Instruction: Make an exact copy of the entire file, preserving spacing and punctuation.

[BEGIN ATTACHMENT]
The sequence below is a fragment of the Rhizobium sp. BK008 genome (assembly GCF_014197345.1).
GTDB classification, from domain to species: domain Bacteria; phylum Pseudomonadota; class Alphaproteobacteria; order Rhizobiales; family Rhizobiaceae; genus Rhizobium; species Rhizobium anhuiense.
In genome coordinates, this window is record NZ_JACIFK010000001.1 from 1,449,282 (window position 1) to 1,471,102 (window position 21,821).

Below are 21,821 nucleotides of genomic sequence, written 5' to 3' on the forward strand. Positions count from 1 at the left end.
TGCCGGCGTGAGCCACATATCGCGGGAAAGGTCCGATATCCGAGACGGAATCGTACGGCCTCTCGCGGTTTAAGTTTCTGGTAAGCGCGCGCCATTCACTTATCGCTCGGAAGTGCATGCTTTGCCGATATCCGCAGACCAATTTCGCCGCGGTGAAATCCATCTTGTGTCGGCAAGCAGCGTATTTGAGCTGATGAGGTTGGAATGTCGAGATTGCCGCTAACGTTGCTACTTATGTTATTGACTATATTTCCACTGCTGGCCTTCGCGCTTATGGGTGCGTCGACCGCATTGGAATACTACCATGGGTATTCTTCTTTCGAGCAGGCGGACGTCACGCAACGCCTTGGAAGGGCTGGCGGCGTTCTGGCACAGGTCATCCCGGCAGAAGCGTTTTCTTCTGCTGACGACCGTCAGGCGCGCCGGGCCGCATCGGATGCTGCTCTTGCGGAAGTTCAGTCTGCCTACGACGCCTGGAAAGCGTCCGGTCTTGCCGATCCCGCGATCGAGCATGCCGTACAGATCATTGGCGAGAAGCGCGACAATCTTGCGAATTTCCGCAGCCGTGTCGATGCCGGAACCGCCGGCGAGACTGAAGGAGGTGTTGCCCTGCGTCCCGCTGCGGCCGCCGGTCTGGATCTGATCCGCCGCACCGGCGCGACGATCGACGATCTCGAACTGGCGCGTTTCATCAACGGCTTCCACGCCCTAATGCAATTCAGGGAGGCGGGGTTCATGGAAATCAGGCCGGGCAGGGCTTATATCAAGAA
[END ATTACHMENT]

The sequence below is a fragment of the Rhizobium sp. BK008 genome (assembly GCF_014197345.1).
GTDB classification, from domain to species: domain Bacteria; phylum Pseudomonadota; class Alphaproteobacteria; order Rhizobiales; family Rhizobiaceae; genus Rhizobium; species Rhizobium anhuiense.
In genome coordinates, this window is record NZ_JACIFK010000001.1 from 1,449,282 (window position 1) to 1,471,102 (window position 21,821).

Below are 21,821 nucleotides of genomic sequence, written 5' to 3' on the forward strand. Positions count from 1 at the left end.
TGCCGGCGTGAGCCACATATCGCGGGAAAGGTCCGATATCCGAGACGGAATCGTACGGCCTCTCGCGGTTTAAGTTTCTGGTAAGCGCGCGCCATTCACTTATCGCTCGGAAGTGCATGCTTTGCCGATATCCGCAGACCAATTTCGCCGCGGTGAAATCCATCTTGTGTCGGCAAGCAGCGTATTTGAGCTGATGAGGTTGGAATGTCGAGATTGCCGCTAACGTTGCTACTTATGTTATTGACTATATTTCCACTGCTGGCCTTCGCGCTTATGGGTGCGTCGACCGCATTGGAATACTACCATGGGTATTCTTCTTTCGAGCAGGCGGACGTCACGCAACGCCTTGGAAGGGCTGGCGGCGTTCTGGCACAGGTCATCCCGGCAGAAGCGTTTTCTTCTGCTGACGACCGTCAGGCGCGCCGGGCCGCATCGGATGCTGCTCTTGCGGAAGTTCAGTCTGCCTACGACGCCTGGAAAGCGTCCGGTCTTGCCGATCCCGCGATCGAGCATGCCGTACAGATCATTGGCGAGAAGCGCGACAATCTTGCGAATTTCCGCAGCCGTGTCGATGCCGGAACCGCCGGCGAGACTGAAGGAGGTGTTGCCCTGCGTCCCGCTGCGGCCGCCGGTCTGGATCTGATCCGCCGCACCGGCGCGACGATCGACGATCTCGAACTGGCGCGTTTCATCAACGGCTTCCACGCCCTAATGCAATTCAGGGAGGCGGGGTTCATGGAAATCAGGCCGGGCAGGGCTTATATCAAGAA